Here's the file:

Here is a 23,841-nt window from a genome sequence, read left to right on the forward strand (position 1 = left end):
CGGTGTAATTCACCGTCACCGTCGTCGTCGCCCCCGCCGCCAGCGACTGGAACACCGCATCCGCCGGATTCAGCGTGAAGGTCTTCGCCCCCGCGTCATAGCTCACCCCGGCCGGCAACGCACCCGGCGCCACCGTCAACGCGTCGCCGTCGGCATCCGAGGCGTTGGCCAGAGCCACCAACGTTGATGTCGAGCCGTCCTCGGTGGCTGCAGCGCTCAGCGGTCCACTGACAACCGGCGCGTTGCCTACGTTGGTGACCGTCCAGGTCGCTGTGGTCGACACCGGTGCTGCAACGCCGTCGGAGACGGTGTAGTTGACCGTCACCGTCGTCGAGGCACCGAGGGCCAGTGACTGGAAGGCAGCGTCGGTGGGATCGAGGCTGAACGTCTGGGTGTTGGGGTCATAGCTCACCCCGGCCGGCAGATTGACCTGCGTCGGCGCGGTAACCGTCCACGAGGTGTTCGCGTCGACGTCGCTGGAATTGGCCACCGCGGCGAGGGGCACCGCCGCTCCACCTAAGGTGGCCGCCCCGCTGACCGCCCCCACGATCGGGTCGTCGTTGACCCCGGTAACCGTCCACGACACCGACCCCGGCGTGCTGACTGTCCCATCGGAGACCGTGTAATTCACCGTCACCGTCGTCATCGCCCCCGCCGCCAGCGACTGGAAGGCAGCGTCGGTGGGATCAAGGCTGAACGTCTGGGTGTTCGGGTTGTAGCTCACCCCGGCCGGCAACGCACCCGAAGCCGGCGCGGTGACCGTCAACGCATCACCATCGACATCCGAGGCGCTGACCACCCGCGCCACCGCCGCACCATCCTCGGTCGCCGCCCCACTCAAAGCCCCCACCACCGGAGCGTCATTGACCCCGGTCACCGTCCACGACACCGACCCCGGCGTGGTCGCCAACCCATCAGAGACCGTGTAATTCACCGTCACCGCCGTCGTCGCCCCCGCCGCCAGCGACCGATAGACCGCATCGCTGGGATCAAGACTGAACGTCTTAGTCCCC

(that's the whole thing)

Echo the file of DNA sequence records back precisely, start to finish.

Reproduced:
Here is a 23,841-nt window from a genome sequence, read left to right on the forward strand (position 1 = left end):
CGGTGTAATTCACCGTCACCGTCGTCGTCGCCCCCGCCGCCAGCGACTGGAACACCGCATCCGCCGGATTCAGCGTGAAGGTCTTCGCCCCCGCGTCATAGCTCACCCCGGCCGGCAACGCACCCGGCGCCACCGTCAACGCGTCGCCGTCGGCATCCGAGGCGTTGGCCAGAGCCACCAACGTTGATGTCGAGCCGTCCTCGGTGGCTGCAGCGCTCAGCGGTCCACTGACAACCGGCGCGTTGCCTACGTTGGTGACCGTCCAGGTCGCTGTGGTCGACACCGGTGCTGCAACGCCGTCGGAGACGGTGTAGTTGACCGTCACCGTCGTCGAGGCACCGAGGGCCAGTGACTGGAAGGCAGCGTCGGTGGGATCGAGGCTGAACGTCTGGGTGTTGGGGTCATAGCTCACCCCGGCCGGCAGATTGACCTGCGTCGGCGCGGTAACCGTCCACGAGGTGTTCGCGTCGACGTCGCTGGAATTGGCCACCGCGGCGAGGGGCACCGCCGCTCCACCTAAGGTGGCCGCCCCGCTGACCGCCCCCACGATCGGGTCGTCGTTGACCCCGGTAACCGTCCACGACACCGACCCCGGCGTGCTGACTGTCCCATCGGAGACCGTGTAATTCACCGTCACCGTCGTCATCGCCCCCGCCGCCAGCGACTGGAAGGCAGCGTCGGTGGGATCAAGGCTGAACGTCTGGGTGTTCGGGTTGTAGCTCACCCCGGCCGGCAACGCACCCGAAGCCGGCGCGGTGACCGTCAACGCATCACCATCGACATCCGAGGCGCTGACCACCCGCGCCACCGCCGCACCATCCTCGGTCGCCGCCCCACTCAAAGCCCCCACCACCGGAGCGTCATTGACCCCGGTCACCGTCCACGACACCGACCCCGGCGTGGTCGCCAACCCATCAGAGACCGTGTAATTCACCGTCACCGCCGTCGTCGCCCCCGCCGCCAGCGACCGATAGACCGCATCGCTGGGATCAAGACTGAACGTCTTAGTCCCC